-PostgreSQL implements the `&&` operator, known as the overlap operator,
-for arrays. The overlap operator returns `t` (true) when two arrays have
-one or more elements in common.
-
-```sql
-ARRAY[1,2,3] && ARRAY[4,5,6]
--- f
-
-ARRAY[1,2,3] && ARRAY[3,5,6]
--- t
-```
-
-Postgres\_ext defines `array_overlap`, an [Arel](https://github.com/rails/arel)
-predicate for the `&&` operator.
-
-```ruby
-user_arel = User.arel_table
-
-# Execute the query
-User.where(user_arel[:tags].array_overlap(['one','two']))
-# => SELECT \"users\".* FROM \"users\" WHERE \"users\".\"tags\" && '{one,two}'
-```
-
-#### ANY or ALL functions
-
-When querying array columns, you have the ability to see if a predicate
-apply's to either *any* element in the array, or *all* elements of the
-array. The syntax for these predicates are slightly different then the
-normal `where` syntax in PostgreSQL. To see if an array contains the
-string `'test'` in any location, you would write the following in SQL
-
-```sql
-SELECT *
-FROM users
-WHERE 'test' = ANY(users.tags)
-```
-
-Notice that the column is on the right hand side of the predicate,
-instead of the left, because we have to call the `ANY` function on that
-column.
-
-We can generate the above query using [Arel](https://github.com/rails/arel)
-and generating the Node manually. We would use the following to
-accompish this:
-
-```ruby
-user_arel = User.arel_table
-
-any_tags_function = Arel::Nodes::NamedFunction.new('ANY', [user_arel[:tags]])
-predicate = Arel::Nodes::Equality.new('test', any_tags_function)
-
-# Execute the query
-User.where(predicate)
-#=> SELECT \"users\".* FROM \"users\" WHERE 'test' = ANY(\"users\".\"tags\")
-```
-
-The ALL version of this same predicate can be generated by swap `'ANY'`
-for `'ALL'` in the named function.
-
-### INET/CIDR
-
-#### `<<` -- Contained within operator
-
-PostgreSQL defines the `<<`, or contained within operator for INET and
-CIDR datatypes. The `<<` operator returns `t` (true) if a INET or CIDR
-address is contained within the given subnet.
-
-```sql
-inet '192.168.1.6' << inet '10.0.0.0/24'
--- f
-
-inet '192.168.1.6' << inet '192.168.1.0/24'
--- t
-```
-
-Postgres\_ext defines `contained_within`, an [Arel](https://github.com/rails/arel)
-predicate for the `<<` operator.
-
-```ruby
-user_arel = User.arel_table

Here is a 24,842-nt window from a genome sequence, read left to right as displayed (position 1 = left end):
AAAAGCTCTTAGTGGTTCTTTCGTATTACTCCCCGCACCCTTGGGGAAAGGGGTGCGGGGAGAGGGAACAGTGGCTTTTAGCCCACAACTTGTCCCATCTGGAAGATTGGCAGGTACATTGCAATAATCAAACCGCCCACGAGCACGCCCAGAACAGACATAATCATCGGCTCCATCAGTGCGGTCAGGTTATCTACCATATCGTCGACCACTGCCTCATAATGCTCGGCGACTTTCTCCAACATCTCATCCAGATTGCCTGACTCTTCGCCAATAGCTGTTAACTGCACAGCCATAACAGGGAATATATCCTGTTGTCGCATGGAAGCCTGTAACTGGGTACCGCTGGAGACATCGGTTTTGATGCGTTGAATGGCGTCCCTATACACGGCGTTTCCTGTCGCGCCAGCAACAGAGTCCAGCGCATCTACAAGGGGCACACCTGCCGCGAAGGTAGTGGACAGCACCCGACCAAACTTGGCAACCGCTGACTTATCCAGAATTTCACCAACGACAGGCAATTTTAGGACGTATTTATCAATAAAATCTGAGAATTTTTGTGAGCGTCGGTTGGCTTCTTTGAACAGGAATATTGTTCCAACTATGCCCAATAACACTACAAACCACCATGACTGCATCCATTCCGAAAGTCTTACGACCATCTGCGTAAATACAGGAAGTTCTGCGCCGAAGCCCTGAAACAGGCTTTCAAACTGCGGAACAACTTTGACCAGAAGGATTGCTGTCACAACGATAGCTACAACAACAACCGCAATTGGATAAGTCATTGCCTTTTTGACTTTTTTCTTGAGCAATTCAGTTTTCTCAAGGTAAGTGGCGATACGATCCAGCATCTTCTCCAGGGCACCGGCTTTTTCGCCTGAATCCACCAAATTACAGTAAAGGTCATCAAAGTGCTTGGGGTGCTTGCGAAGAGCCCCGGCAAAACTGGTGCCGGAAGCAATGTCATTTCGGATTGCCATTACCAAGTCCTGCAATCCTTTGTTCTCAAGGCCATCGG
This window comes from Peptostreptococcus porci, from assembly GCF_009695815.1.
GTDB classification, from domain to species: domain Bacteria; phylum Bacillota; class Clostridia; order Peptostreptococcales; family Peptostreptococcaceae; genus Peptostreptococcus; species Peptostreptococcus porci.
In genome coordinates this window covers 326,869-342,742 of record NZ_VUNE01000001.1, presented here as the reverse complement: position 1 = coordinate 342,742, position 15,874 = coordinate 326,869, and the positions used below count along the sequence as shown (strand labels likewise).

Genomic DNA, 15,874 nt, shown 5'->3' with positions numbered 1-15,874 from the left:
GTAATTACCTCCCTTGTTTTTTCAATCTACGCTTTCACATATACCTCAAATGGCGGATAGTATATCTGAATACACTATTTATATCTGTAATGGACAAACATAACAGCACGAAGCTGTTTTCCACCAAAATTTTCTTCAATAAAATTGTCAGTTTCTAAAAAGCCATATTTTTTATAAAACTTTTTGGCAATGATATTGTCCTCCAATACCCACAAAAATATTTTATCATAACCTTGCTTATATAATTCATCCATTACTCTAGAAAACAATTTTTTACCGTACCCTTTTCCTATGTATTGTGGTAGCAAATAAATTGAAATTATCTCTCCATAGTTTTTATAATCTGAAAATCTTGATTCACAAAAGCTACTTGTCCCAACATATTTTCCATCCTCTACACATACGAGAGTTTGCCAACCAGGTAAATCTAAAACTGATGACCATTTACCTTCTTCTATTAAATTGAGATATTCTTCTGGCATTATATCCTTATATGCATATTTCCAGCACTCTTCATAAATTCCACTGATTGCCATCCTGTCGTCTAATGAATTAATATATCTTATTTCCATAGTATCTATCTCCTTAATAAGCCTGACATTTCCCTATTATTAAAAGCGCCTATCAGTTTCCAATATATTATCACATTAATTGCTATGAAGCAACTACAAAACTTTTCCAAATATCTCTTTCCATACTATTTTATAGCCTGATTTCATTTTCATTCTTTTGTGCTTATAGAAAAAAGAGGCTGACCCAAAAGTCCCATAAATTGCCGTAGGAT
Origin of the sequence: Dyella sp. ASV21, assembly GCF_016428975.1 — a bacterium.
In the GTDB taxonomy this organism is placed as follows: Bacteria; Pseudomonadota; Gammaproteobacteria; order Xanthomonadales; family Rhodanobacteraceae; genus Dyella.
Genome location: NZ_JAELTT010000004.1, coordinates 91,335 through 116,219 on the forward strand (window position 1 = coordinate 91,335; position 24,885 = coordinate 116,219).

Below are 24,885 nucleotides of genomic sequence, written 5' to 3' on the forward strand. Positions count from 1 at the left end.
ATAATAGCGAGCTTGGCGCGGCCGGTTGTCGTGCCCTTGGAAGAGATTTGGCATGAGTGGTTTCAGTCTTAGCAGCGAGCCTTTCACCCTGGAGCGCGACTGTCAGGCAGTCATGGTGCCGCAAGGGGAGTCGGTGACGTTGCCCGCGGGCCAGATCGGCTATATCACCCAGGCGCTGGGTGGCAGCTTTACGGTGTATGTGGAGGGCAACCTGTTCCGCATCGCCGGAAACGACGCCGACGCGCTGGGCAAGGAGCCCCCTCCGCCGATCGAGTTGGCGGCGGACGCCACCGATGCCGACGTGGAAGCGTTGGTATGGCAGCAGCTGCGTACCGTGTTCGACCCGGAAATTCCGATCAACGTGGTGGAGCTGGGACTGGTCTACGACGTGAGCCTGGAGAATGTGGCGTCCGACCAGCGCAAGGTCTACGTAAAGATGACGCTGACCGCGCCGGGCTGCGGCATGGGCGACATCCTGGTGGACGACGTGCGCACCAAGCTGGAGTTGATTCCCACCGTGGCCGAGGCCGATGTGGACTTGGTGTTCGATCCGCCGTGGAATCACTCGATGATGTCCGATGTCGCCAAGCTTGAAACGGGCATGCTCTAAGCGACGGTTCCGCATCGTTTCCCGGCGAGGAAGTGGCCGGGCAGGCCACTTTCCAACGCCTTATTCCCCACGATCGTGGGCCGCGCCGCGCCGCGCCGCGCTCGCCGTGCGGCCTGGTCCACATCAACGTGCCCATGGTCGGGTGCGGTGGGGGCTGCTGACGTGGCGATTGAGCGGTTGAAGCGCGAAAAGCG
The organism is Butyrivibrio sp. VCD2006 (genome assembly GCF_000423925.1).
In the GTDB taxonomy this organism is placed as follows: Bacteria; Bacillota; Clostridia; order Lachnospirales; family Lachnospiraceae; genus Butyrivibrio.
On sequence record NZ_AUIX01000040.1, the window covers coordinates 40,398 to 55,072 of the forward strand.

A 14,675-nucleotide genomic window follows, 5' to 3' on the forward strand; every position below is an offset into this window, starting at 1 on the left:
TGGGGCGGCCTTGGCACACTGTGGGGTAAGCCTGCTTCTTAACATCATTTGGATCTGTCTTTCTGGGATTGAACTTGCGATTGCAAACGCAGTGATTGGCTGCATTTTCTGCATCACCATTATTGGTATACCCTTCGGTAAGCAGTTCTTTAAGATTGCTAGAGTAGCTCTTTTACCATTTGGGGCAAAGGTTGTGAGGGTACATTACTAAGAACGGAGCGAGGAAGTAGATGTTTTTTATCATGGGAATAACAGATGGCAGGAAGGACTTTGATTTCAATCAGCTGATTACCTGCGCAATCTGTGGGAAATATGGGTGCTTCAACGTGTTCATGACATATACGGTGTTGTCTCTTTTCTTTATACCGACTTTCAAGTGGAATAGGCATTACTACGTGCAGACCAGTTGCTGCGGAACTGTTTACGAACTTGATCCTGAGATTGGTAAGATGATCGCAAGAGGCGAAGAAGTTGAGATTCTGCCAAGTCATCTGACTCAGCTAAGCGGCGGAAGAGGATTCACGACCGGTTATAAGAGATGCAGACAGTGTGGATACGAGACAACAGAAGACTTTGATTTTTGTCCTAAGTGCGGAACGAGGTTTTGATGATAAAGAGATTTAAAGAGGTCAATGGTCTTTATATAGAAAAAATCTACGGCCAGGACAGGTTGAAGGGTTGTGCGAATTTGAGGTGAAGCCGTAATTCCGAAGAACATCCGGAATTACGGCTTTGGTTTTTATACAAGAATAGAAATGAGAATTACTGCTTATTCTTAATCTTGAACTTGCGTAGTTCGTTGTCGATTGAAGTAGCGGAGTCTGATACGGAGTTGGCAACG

-
-# Execute the query
-User.where(user_arel[:ip_address].contained_witin('127.0.0.1/24'))
-# => SELECT \"users\".* FROM \"users\" WHERE \"users\".\"ip_address\" << '127.0.0.1/24'
-```
-
-## Indexes
-
-### Index types
-
-Postgres\_ext allows you to specify index type and index operator
-class at index creation.
-
-```ruby
-add_index :table_name, :column, :index_type => :gin
-add_index :table_name, :column, :index_type => :gin, :index_opclass => :gin_trgm_ops
-```
-
-### Where clauses
-
-Postgres\_ext allows you to specify a where clause at index creation.
-
-```ruby
-add_index :table_name, :column, :where => 'column < 50'
-```
## Authors
View
19 docs/indexes.md
@@ -0,0 +1,19 @@
+# Indexes
+
+## Index types
+
+Postgres\_ext allows you to specify index type and index operator
+class at index creation.
+
+```ruby
+add_index :table_name, :column, :index_type => :gin
+add_index :table_name, :column, :index_type => :gin, :index_opclass => :gin_trgm_ops
+```
+
+## Where clauses
+
+Postgres\_ext allows you to specify a where clause at index creation.
+
+```ruby
+add_index :table_name, :column, :where => 'column < 50'
+```
View
76 docs/migrations.md
@@ -0,0 +1,76 @@
+# Migration/Schema.rb support
+
+## INET
+
+```ruby
+create_table :testing do |t|
+ t.inet :inet_column
+ # or
+ t.inet :inet_column_1, :inet_column_2
+ # or
+ t.column :inet_column, :inet
+end
+```
+
+## CIDR
+
+```ruby
+create_table :testing do |t|
+ t.cidr :cidr_column
+ # or
+ t.cidr :cidr_column_1, :cidr_column_2
+ # or
+ t.column :cidr_column, :cidr
+end
+```
+
+## MACADDR
+
+```ruby
+create_table :testing do |t|
+ t.macaddr :macaddr_column
+ # or
+ t.macaddr :macaddr_column_1, :macaddr_column_2
+ # or
+ t.column :macaddr_column, :macaddr
+end
+```
+
+## UUID
+
+```ruby
+create_table :testing do |t|
+ t.uuid :uuid_column
+ # or
+ t.uuid :uuid_column_1, :uuid_column_2
+ # or
+ t.column :uuid_column, :uuid
+end
+```
+
+## CITEXT
+
+```ruby
+create_table :testing do |t|
+ t.citext :citext_column
+ # or
+ t.citext :citext_column_1, :citext_column_2
+ # or
+ t.column :citext_column, :citext
+end
+```
+